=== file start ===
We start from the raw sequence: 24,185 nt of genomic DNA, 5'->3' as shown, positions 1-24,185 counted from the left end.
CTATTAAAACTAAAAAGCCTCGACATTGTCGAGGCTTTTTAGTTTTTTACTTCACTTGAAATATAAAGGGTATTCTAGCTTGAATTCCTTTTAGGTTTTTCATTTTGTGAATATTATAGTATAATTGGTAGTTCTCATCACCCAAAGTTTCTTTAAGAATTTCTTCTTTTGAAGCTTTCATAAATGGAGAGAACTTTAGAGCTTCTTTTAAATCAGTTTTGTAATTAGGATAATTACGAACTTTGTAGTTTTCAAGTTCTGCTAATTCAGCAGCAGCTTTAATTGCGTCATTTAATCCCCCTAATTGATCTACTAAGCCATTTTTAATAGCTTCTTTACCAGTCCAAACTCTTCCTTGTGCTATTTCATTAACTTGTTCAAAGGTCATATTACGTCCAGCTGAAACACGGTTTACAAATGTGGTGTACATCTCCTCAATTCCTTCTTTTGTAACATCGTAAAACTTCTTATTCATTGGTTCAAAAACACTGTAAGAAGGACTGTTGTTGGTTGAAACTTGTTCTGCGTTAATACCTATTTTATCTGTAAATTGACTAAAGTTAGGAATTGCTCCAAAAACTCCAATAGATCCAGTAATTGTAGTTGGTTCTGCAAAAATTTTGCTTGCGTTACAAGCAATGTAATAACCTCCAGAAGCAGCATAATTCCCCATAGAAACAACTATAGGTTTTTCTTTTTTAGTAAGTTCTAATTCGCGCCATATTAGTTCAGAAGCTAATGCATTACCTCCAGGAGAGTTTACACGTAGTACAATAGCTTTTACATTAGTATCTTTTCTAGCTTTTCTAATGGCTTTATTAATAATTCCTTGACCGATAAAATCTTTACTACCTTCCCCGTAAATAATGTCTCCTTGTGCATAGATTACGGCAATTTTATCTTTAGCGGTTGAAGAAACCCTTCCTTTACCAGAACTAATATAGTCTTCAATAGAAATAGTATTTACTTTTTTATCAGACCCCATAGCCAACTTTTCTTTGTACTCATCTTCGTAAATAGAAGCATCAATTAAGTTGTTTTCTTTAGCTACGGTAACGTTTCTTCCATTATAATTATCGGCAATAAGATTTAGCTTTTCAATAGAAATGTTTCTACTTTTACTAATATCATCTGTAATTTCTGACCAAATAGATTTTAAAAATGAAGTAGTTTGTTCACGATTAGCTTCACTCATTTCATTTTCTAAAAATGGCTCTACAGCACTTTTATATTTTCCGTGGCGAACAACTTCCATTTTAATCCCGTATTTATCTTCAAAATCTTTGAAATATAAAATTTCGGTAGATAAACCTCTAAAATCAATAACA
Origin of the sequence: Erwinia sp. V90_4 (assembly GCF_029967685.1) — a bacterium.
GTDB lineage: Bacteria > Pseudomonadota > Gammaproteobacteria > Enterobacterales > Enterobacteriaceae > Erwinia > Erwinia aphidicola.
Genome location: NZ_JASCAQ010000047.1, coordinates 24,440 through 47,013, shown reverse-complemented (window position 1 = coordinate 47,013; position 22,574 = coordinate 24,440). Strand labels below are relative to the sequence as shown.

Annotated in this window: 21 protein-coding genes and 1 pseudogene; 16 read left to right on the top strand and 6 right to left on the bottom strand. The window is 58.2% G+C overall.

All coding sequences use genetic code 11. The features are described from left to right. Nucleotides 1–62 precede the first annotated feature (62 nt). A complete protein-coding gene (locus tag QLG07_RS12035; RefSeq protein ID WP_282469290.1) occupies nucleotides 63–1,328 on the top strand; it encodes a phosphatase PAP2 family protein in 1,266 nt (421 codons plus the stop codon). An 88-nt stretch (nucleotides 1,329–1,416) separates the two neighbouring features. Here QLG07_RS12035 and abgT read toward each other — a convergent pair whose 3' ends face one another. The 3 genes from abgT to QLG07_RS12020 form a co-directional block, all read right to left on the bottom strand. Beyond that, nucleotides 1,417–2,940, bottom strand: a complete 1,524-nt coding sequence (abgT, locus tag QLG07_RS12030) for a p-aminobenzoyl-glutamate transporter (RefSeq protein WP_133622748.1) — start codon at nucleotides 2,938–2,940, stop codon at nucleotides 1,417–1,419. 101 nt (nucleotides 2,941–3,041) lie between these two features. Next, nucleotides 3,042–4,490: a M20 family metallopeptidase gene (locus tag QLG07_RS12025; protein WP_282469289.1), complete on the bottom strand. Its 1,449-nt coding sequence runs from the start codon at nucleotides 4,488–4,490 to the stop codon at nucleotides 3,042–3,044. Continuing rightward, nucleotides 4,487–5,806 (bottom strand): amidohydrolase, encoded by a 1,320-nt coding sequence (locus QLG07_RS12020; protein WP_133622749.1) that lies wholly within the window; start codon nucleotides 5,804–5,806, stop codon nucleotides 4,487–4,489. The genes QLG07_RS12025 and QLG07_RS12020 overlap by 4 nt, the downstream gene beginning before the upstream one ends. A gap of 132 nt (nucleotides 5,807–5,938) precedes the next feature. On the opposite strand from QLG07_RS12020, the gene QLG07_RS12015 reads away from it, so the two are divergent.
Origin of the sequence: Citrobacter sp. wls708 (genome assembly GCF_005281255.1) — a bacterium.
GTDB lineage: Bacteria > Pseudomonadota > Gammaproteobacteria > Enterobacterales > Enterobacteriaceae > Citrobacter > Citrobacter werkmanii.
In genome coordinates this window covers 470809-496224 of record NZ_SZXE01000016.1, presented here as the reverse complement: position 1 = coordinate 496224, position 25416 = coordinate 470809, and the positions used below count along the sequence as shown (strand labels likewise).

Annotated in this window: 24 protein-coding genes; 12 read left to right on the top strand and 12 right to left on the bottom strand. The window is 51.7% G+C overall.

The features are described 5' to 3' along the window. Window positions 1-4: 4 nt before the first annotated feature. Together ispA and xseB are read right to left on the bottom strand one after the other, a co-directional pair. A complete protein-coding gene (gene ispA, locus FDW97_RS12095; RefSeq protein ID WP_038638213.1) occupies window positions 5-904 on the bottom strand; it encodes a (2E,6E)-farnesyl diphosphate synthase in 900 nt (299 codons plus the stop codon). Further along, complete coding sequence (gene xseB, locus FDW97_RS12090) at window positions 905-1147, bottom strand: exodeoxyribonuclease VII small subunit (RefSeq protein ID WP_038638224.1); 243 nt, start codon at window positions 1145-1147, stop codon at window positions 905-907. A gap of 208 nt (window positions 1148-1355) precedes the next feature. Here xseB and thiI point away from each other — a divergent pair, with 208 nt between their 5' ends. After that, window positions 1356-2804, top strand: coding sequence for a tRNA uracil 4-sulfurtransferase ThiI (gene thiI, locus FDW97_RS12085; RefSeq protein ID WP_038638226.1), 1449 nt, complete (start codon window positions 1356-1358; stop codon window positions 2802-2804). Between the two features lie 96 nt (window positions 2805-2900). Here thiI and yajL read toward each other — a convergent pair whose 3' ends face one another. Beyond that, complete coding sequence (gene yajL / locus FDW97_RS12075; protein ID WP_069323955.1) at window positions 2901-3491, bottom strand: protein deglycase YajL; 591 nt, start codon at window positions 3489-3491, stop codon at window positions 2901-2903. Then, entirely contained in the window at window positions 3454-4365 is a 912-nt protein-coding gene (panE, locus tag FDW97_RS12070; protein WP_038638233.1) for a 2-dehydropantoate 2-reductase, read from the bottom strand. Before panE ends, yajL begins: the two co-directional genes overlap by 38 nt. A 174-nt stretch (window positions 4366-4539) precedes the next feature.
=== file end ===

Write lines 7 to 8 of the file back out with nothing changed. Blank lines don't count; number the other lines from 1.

All coding sequences use genetic code 11. The features are described from left to right. Nucleotides 1–62 precede the first annotated feature (62 nt). A complete protein-coding gene (locus tag QLG07_RS12035; RefSeq protein ID WP_282469290.1) occupies nucleotides 63–1,328 on the top strand; it encodes a phosphatase PAP2 family protein in 1,266 nt (421 codons plus the stop codon). An 88-nt stretch (nucleotides 1,329–1,416) separates the two neighbouring features. Here QLG07_RS12035 and abgT read toward each other — a convergent pair whose 3' ends face one another. The 3 genes from abgT to QLG07_RS12020 form a co-directional block, all read right to left on the bottom strand. Beyond that, nucleotides 1,417–2,940, bottom strand: a complete 1,524-nt coding sequence (abgT, locus tag QLG07_RS12030) for a p-aminobenzoyl-glutamate transporter (RefSeq protein WP_133622748.1) — start codon at nucleotides 2,938–2,940, stop codon at nucleotides 1,417–1,419. 101 nt (nucleotides 2,941–3,041) lie between these two features. Next, nucleotides 3,042–4,490: a M20 family metallopeptidase gene (locus tag QLG07_RS12025; protein WP_282469289.1), complete on the bottom strand. Its 1,449-nt coding sequence runs from the start codon at nucleotides 4,488–4,490 to the stop codon at nucleotides 3,042–3,044. Continuing rightward, nucleotides 4,487–5,806 (bottom strand): amidohydrolase, encoded by a 1,320-nt coding sequence (locus QLG07_RS12020; protein WP_133622749.1) that lies wholly within the window; start codon nucleotides 5,804–5,806, stop codon nucleotides 4,487–4,489. The genes QLG07_RS12025 and QLG07_RS12020 overlap by 4 nt, the downstream gene beginning before the upstream one ends. A gap of 132 nt (nucleotides 5,807–5,938) precedes the next feature. On the opposite strand from QLG07_RS12020, the gene QLG07_RS12015 reads away from it, so the two are divergent.
Origin of the sequence: Citrobacter sp. wls708 (genome assembly GCF_005281255.1) — a bacterium.